The politics of knowing 'organizational sustainable development'

Helen Tregidga, Kate Kearins, Markus Milne

Research output: Contribution to journalArticlepeer-review


We critically examine organizational representations of sustainable development in 197 publicly-available corporate reports. Using a discourse theoretical approach, we analyze how these organizations have come to ‘know’ sustainable development, and we consider the conditions that made this knowledge possible. Themes identified are: 1) enlightened self-interest and the business case; 2) organizational sustainable development as a balancing act; 3) organizational sustainable development as necessary and important; 4) being sustainable as responsibility and/or obligation; 5) organizational sustainable development as challenge and opportunity; and 6) sustainable development as a new and an old concept. Taken-for-granted assumptions in corporate reports emphasize organizational ability to manage sustainably underpinned by optimism about technological advancements, continuous improvement and efficiencies. The organizational construction of sustainable development ‘accommodates’ current organizations and systems of organizing. More extensive and compelling engagement with the discourse is required by both practitioners and academics, and with each other - if an environmentally, socially and economically enabling construction of sustainable development is to be realized.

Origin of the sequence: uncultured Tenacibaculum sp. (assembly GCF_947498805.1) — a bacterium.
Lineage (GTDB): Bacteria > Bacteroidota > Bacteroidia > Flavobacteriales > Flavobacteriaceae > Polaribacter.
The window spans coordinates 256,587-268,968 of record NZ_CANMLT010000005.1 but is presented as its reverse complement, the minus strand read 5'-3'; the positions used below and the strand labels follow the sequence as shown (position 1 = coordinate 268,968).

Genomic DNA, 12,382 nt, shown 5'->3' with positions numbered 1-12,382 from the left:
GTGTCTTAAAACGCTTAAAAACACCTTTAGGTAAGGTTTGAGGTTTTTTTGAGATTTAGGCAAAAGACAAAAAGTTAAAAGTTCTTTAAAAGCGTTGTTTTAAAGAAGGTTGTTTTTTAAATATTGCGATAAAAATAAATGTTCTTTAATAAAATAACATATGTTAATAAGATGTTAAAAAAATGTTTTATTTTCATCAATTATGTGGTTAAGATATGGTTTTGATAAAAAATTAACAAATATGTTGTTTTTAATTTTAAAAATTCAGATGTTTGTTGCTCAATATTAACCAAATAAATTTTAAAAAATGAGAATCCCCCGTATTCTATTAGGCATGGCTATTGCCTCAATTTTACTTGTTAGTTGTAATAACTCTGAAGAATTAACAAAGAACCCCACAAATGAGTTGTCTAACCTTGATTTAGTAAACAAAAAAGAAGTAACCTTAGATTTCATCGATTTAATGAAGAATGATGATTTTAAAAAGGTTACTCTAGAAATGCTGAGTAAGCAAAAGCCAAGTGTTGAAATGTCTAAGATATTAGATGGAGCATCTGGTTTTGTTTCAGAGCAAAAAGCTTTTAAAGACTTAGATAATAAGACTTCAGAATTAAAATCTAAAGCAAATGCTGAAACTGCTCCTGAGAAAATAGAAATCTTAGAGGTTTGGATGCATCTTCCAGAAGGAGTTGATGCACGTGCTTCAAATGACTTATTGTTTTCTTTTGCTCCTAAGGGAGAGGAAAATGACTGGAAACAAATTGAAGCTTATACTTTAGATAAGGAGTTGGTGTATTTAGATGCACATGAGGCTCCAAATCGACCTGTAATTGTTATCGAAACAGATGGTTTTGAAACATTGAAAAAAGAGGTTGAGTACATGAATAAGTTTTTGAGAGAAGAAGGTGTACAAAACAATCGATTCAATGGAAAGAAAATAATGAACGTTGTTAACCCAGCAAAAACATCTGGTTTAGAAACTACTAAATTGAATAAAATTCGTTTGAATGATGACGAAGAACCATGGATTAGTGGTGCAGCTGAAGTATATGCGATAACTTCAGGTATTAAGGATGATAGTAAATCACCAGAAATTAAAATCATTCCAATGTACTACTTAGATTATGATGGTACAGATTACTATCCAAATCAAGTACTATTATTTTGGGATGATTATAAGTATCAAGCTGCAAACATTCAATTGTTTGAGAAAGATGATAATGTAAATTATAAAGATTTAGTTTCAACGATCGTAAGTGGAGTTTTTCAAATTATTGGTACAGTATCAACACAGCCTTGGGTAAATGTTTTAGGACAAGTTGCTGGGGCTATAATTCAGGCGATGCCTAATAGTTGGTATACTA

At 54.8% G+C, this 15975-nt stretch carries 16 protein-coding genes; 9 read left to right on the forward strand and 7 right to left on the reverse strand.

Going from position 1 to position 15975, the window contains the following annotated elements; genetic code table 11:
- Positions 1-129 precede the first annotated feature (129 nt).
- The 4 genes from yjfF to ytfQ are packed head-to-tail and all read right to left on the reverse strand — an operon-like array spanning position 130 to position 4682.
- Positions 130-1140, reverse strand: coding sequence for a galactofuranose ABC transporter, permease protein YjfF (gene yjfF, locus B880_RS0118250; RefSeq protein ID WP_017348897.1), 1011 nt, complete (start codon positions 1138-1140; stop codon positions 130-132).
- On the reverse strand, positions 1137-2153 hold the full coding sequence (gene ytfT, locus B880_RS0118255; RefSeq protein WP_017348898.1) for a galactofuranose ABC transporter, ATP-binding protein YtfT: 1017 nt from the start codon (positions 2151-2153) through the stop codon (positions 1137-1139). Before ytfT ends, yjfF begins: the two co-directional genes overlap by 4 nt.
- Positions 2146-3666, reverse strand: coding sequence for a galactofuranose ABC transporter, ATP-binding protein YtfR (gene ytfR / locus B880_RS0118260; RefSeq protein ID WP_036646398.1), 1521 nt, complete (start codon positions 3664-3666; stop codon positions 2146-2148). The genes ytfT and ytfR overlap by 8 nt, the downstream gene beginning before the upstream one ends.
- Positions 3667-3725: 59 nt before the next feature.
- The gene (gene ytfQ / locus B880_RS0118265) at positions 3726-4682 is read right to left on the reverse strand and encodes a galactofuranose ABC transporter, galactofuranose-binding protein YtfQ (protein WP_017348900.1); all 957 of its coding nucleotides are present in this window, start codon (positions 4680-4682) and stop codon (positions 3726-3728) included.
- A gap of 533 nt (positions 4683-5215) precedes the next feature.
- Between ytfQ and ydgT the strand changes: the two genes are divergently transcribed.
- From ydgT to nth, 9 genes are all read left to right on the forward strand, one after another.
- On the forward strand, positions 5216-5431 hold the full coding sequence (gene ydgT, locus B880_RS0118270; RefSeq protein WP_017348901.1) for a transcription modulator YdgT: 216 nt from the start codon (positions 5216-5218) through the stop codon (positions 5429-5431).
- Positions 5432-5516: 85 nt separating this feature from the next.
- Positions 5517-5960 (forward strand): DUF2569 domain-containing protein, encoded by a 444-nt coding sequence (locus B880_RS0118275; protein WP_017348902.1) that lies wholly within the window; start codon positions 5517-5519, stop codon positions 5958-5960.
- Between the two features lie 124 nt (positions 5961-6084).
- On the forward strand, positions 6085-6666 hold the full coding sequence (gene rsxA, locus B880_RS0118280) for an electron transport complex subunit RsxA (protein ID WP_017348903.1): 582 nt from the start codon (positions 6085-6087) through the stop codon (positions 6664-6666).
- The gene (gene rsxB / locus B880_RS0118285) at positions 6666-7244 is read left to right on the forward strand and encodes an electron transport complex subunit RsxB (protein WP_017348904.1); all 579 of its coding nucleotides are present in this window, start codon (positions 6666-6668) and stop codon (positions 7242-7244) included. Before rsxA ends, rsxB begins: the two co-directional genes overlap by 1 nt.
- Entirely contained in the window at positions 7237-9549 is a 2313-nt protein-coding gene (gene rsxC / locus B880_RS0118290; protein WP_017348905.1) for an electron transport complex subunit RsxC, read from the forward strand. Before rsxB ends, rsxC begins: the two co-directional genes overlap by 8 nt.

Original languageEnglish
Pages (from-to)102-129
JournalOrganization & Environment
Issue number1
Publication statusPublished - 2013

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